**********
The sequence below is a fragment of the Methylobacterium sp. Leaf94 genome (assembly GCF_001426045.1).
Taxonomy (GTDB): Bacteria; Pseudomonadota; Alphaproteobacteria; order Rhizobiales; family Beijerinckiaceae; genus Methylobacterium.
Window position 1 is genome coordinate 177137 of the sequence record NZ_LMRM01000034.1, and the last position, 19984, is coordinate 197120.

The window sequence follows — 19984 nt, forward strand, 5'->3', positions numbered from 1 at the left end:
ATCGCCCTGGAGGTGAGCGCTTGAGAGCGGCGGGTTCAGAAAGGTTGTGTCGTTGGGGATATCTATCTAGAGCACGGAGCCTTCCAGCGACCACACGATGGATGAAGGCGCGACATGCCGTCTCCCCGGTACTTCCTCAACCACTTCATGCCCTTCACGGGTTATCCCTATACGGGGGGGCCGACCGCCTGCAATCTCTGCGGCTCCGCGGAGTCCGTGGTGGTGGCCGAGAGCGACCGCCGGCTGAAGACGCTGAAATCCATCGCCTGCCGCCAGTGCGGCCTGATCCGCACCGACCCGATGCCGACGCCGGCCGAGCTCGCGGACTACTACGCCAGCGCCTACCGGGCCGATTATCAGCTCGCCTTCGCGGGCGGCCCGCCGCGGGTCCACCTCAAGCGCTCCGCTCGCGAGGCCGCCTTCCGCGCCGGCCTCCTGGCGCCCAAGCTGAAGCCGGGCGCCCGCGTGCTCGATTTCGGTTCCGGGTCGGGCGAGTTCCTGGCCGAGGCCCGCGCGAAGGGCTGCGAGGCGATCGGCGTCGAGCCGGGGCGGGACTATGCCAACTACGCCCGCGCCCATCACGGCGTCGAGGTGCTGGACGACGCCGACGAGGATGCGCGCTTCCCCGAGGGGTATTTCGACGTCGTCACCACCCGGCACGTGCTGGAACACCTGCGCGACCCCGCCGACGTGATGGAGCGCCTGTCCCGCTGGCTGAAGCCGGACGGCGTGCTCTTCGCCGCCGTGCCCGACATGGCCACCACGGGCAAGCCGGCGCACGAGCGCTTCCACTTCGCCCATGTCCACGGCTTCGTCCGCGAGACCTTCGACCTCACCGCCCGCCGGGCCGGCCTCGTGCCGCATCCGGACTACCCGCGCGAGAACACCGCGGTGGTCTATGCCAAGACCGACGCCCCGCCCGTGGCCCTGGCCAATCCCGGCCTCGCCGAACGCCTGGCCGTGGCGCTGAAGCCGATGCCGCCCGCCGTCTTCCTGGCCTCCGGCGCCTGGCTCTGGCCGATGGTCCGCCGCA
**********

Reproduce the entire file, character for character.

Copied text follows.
The sequence below is a fragment of the Methylobacterium sp. Leaf94 genome (assembly GCF_001426045.1).
Taxonomy (GTDB): Bacteria; Pseudomonadota; Alphaproteobacteria; order Rhizobiales; family Beijerinckiaceae; genus Methylobacterium.
Window position 1 is genome coordinate 177137 of the sequence record NZ_LMRM01000034.1, and the last position, 19984, is coordinate 197120.

The window sequence follows — 19984 nt, forward strand, 5'->3', positions numbered from 1 at the left end:
ATCGCCCTGGAGGTGAGCGCTTGAGAGCGGCGGGTTCAGAAAGGTTGTGTCGTTGGGGATATCTATCTAGAGCACGGAGCCTTCCAGCGACCACACGATGGATGAAGGCGCGACATGCCGTCTCCCCGGTACTTCCTCAACCACTTCATGCCCTTCACGGGTTATCCCTATACGGGGGGGCCGACCGCCTGCAATCTCTGCGGCTCCGCGGAGTCCGTGGTGGTGGCCGAGAGCGACCGCCGGCTGAAGACGCTGAAATCCATCGCCTGCCGCCAGTGCGGCCTGATCCGCACCGACCCGATGCCGACGCCGGCCGAGCTCGCGGACTACTACGCCAGCGCCTACCGGGCCGATTATCAGCTCGCCTTCGCGGGCGGCCCGCCGCGGGTCCACCTCAAGCGCTCCGCTCGCGAGGCCGCCTTCCGCGCCGGCCTCCTGGCGCCCAAGCTGAAGCCGGGCGCCCGCGTGCTCGATTTCGGTTCCGGGTCGGGCGAGTTCCTGGCCGAGGCCCGCGCGAAGGGCTGCGAGGCGATCGGCGTCGAGCCGGGGCGGGACTATGCCAACTACGCCCGCGCCCATCACGGCGTCGAGGTGCTGGACGACGCCGACGAGGATGCGCGCTTCCCCGAGGGGTATTTCGACGTCGTCACCACCCGGCACGTGCTGGAACACCTGCGCGACCCCGCCGACGTGATGGAGCGCCTGTCCCGCTGGCTGAAGCCGGACGGCGTGCTCTTCGCCGCCGTGCCCGACATGGCCACCACGGGCAAGCCGGCGCACGAGCGCTTCCACTTCGCCCATGTCCACGGCTTCGTCCGCGAGACCTTCGACCTCACCGCCCGCCGGGCCGGCCTCGTGCCGCATCCGGACTACCCGCGCGAGAACACCGCGGTGGTCTATGCCAAGACCGACGCCCCGCCCGTGGCCCTGGCCAATCCCGGCCTCGCCGAACGCCTGGCCGTGGCGCTGAAGCCGATGCCGCCCGCCGTCTTCCTGGCCTCCGGCGCCTGGCTCTGGCCGATGGTCCGCCGCA